Upon his release, Nestor Lakoba immediately immersed himself in underground revolutionary work with his characteristic energy, despite maintaining an outwardly "well-intentioned" lifestyle in the eyes of the Mensheviks. In April 1919, following the proposal of the Sukhum District Underground Bolshevik Conference, supported by the Caucasian Regional Committee of the RCP(b), he accepted the Ochamchira District Administration's offer to take the post of police commissioner in the Ochamchira District.
From a young age, Nestor Lakoba became involved in the socio-political transformations of the country: the events of 1905-1907, the February Revolution, and the October state coup in 1917, according to the scholar.
"By nature, as an Abkhaz, Lakoba was not a true communist and did not possess an in-depth knowledge of Marx's teachings or the theory of communism. The young Nestor was captivated by its humanistic ideas and socially just slogans: 'land to the peasants,' 'factories and plants to the workers,'" historian Igor Marykhuba shared in an interview.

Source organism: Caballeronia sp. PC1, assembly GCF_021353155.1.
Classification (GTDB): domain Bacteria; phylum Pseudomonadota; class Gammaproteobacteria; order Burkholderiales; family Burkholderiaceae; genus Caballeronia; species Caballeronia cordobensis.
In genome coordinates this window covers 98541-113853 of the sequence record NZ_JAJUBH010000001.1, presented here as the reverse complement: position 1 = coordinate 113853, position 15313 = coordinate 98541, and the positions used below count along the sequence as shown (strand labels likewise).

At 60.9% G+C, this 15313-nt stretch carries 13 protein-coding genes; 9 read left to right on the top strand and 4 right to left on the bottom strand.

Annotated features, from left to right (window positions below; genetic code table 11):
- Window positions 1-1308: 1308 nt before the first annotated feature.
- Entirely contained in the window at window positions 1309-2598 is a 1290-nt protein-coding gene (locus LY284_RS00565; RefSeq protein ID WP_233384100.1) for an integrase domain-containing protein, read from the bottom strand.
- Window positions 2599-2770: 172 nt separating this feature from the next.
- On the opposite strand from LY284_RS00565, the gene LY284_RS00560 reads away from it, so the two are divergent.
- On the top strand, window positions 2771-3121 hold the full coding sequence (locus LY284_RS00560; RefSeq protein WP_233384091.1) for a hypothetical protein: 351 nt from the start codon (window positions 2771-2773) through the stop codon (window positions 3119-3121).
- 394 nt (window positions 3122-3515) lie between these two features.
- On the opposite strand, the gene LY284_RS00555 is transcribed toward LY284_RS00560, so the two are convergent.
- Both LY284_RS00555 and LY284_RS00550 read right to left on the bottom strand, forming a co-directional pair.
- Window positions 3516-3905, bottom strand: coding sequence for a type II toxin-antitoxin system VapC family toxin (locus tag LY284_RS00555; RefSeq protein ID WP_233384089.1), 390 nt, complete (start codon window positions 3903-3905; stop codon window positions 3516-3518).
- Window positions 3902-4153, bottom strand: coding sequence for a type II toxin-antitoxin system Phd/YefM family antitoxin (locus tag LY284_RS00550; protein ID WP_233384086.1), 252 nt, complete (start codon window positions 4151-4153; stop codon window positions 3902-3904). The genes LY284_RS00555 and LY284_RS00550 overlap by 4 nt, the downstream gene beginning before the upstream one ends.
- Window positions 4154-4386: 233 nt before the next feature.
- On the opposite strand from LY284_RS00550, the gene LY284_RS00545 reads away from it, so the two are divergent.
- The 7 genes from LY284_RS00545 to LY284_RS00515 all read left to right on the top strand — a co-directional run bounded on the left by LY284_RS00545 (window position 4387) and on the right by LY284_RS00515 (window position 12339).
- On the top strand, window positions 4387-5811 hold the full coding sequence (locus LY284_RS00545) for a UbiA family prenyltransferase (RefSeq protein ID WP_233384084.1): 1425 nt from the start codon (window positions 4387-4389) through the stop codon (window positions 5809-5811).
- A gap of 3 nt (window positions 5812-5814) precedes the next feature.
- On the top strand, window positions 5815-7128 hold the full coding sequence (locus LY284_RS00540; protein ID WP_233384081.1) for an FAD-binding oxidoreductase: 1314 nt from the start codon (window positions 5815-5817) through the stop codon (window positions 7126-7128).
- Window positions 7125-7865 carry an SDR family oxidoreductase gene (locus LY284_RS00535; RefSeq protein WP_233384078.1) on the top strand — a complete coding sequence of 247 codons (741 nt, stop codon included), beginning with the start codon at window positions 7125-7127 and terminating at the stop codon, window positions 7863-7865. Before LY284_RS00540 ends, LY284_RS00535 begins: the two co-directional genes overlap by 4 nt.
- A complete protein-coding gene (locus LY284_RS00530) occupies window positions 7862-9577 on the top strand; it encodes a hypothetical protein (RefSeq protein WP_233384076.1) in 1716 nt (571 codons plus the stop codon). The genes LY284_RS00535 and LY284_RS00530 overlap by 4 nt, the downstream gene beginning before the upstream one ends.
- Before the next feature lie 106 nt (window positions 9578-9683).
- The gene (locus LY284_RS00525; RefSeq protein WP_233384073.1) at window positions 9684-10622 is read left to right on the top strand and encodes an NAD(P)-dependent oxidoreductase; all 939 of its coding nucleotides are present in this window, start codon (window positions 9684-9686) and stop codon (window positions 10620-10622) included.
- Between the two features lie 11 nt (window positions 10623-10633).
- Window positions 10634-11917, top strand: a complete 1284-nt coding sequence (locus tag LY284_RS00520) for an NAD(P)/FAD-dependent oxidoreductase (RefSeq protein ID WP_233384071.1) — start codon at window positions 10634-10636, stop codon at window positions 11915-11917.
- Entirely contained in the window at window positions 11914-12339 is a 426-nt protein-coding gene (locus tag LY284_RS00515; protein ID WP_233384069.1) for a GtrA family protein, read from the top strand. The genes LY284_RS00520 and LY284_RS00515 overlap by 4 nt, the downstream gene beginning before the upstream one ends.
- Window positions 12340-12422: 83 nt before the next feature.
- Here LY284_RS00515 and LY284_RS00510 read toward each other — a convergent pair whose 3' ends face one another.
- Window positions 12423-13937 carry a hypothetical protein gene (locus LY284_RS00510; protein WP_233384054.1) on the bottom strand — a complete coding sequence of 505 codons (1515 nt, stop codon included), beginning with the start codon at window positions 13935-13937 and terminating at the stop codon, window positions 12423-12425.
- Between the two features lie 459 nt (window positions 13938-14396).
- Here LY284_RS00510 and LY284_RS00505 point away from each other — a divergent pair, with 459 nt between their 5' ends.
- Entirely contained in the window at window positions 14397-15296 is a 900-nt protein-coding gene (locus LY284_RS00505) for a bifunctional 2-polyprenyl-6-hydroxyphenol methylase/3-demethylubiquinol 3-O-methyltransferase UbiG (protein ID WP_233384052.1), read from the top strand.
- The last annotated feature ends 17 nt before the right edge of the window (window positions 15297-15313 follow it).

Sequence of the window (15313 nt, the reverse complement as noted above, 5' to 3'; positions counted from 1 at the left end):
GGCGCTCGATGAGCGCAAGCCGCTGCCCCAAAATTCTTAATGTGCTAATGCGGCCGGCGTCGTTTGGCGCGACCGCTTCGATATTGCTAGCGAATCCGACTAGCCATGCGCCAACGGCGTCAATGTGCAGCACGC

Under the extreme socio-political conditions, with Abkhazia occupied by the Menshevik Georgian forces supported by German bayonets, Nestor Lakoba had to lead the national liberation struggle of the Abkhaz people and create the peasant army-militia "Kiaraz," the historian noted.
"For three years – from June 1918 to March 1921 – Abkhazia was drenched in blood. The people were under the yoke of the occupying forces of Menshevik Georgia. It was the 'Kiaraz' fighters, led by Nestor Lakoba, the Danton of the Abkhaz revolution, who saved the country during that time," said Igor Marykhuba.
Many historians concur that Stalin had already decided to physically eliminate Nestor Lakoba by early 1935.
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Lakoba's outstanding military merits in the fight for the victory of Soviet power were highly appreciated by the Soviet government. He was awarded the Order of the Red Banner.